These tools will not only solve conflict but will allow for trust and create the possibility of rewriting the pattern that people use to predict what will happen. That is the key to authentic change.

1. “Squint to See”
To understand how to deal with conflict it is essential that you understand the drivers of all complaints. All complaints in the human experience can be categorized as one of three negative emotions: hurt, fear, or need. Most conflict is driven by the urge to resolve one of these three.

    1. Hurt (H) is a past tense measure and can be summarized as expectation minus reality.
    2. Fear (F) is a future tense measure, and it is the prediction/anticipation of injury or hurt based on a pattern of experiences.
    3. Need (N) is a categorical survival-based checkbox. It must be met for the person to be realized and happy.

Hurt, fears, and needs (HFN) manifest as symptoms, and if we address those symptoms instead of the causes, we miss the mark, and the problem continues.

When someone brings you a complaint or a demand, consider asking “Can you tell me what it is that you are hurt by, afraid of or need?” before you try to address or solve anything.

Quick tip:Ken believes that all services or products address a HFN. Ask yourself and your team, what hurt, fear, or need are we solving for?

2. Four Elements of Healing (MVEP)

To be able to de-escalate any conflict, the person with the complaint needs to know that:

    1. I am heard (mirror)
    2. I matter (value)
    3. I’m not wrong (empathize)
    4. I can hope for better (problem solve)

Mirroring (I am heard) is often taught as repeating the details of what has been said. Be direct and focus on the emotional language of the underlying problem, not the details. When presented with a complaint, mirroring emotional language would sound like, “I hear that you are hurt (or afraid, or need x).”

Value (I matter). Most complaints are nothing more than compliments and confusion in disguise.” Instead of combatting the details of a complaint with your details, consider validating that the person matters, regardless of whether you agree.

Empathize (I am not wrong). You can empathize with the feeling of the complaint without agreeing with them. The goal is to empathize with the HFN, not the details.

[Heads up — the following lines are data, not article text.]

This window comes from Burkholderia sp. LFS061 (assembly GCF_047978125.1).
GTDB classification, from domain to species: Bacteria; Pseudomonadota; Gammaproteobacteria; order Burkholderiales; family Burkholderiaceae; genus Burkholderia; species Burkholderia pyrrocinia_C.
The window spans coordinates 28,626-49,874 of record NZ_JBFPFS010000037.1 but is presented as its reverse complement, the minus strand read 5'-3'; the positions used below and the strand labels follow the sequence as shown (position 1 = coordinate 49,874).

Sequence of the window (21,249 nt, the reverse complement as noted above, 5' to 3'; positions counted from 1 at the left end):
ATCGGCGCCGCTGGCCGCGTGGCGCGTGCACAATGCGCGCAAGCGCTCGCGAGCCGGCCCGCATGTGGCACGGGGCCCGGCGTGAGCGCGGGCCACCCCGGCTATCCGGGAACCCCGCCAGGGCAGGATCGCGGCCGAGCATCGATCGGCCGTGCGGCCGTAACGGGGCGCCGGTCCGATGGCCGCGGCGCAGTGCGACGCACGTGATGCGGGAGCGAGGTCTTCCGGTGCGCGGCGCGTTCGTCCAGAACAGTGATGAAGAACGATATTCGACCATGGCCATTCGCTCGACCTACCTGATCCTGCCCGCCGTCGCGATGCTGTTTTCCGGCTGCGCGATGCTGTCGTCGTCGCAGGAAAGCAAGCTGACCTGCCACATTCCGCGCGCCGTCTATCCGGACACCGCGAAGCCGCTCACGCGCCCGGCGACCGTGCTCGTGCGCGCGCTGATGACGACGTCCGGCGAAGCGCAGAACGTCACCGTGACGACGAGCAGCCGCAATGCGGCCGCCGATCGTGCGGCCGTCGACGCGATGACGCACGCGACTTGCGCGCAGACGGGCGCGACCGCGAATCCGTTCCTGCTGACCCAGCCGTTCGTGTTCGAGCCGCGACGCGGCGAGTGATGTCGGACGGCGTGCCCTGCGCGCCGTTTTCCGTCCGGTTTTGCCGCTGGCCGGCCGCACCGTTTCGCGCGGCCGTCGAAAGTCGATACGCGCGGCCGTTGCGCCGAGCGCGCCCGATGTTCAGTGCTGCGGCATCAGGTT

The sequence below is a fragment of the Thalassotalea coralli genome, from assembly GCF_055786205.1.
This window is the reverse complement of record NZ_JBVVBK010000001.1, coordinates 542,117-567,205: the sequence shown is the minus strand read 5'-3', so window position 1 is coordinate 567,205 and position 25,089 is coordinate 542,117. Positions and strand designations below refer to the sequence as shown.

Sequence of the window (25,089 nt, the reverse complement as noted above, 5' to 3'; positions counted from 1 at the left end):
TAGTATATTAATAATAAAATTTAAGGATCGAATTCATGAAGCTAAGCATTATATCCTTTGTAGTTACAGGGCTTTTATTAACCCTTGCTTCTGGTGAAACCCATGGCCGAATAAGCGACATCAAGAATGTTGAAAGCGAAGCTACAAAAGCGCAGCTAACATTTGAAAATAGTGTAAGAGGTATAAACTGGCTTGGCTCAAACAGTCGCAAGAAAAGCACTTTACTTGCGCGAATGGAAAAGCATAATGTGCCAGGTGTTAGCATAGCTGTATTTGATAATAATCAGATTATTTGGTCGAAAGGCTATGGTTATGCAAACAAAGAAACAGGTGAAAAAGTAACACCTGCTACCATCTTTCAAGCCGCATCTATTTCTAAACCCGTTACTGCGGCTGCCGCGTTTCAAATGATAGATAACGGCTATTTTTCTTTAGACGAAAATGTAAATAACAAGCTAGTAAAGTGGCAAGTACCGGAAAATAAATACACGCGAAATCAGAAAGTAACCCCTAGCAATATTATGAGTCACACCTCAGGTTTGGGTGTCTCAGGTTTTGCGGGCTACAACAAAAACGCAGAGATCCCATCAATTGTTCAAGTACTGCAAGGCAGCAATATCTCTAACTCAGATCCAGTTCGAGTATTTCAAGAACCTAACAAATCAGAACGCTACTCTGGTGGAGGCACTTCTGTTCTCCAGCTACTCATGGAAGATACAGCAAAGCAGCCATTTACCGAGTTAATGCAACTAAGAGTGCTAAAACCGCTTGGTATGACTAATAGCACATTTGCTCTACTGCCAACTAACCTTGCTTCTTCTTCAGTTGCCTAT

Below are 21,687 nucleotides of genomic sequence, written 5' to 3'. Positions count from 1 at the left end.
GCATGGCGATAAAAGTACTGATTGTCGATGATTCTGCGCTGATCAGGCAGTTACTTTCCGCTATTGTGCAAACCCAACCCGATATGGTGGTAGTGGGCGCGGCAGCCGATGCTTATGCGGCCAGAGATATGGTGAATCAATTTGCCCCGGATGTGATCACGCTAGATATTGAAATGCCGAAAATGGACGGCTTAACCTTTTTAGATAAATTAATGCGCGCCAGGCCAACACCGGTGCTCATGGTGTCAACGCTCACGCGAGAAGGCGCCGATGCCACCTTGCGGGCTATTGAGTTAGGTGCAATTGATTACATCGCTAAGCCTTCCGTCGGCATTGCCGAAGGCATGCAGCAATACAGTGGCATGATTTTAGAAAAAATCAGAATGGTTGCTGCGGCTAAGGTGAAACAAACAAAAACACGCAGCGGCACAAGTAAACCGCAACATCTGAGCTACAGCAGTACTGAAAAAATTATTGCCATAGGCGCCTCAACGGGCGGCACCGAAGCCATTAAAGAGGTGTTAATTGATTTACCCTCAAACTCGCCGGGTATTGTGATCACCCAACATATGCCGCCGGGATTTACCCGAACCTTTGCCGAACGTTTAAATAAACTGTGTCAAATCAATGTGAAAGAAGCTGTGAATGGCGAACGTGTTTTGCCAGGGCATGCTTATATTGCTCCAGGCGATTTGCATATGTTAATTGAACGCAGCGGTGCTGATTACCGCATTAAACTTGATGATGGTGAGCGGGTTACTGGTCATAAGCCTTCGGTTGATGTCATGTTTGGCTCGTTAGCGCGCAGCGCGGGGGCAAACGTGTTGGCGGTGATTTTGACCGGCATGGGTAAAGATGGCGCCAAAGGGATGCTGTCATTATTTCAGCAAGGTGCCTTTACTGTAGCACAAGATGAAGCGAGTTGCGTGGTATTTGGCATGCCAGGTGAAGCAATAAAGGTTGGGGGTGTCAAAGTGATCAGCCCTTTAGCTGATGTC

Problem-solving (I can hope for better) is a commitment to asking how to address the HFN instead of guessing. It is an invitation to collaboration.

Quick tip: Once you have gone through mirroring, validating, and empathizing, problem-solving is a question about what you can do to address their hurt, fear, or need. “What can I consider doing to help you feel less hurt/less afraid/get your need met?”

3. Off-Ramps

The scared brain does not listen or learn very well. One way to put the brain in a position to be open to engagement is to initiate the conversation by establishing that the person is safe (introduce the conversation by saying, “This is a serious but survivable conversation”) and offer them the opportunity to consent when they will have the conversation.

4. Gratitude

Systematizing gratitude decreases the severity and duration of conflict. Gratitude helps shift our reactions from the reptilian part of our brain to the frontal cortex and can work effectively even amid conflict.

Quick tip: Ritualize expressions of gratitude at work! Schedule them weekly, incorporate them into meetings, and make them a standing practice. This normalizes the regular expression of gratitude and makes it more likely to happen.

Conflict is inevitable, and with the right tools, it can be a rich contributor to culture and business success. I strongly invite you to consider implementing these tools.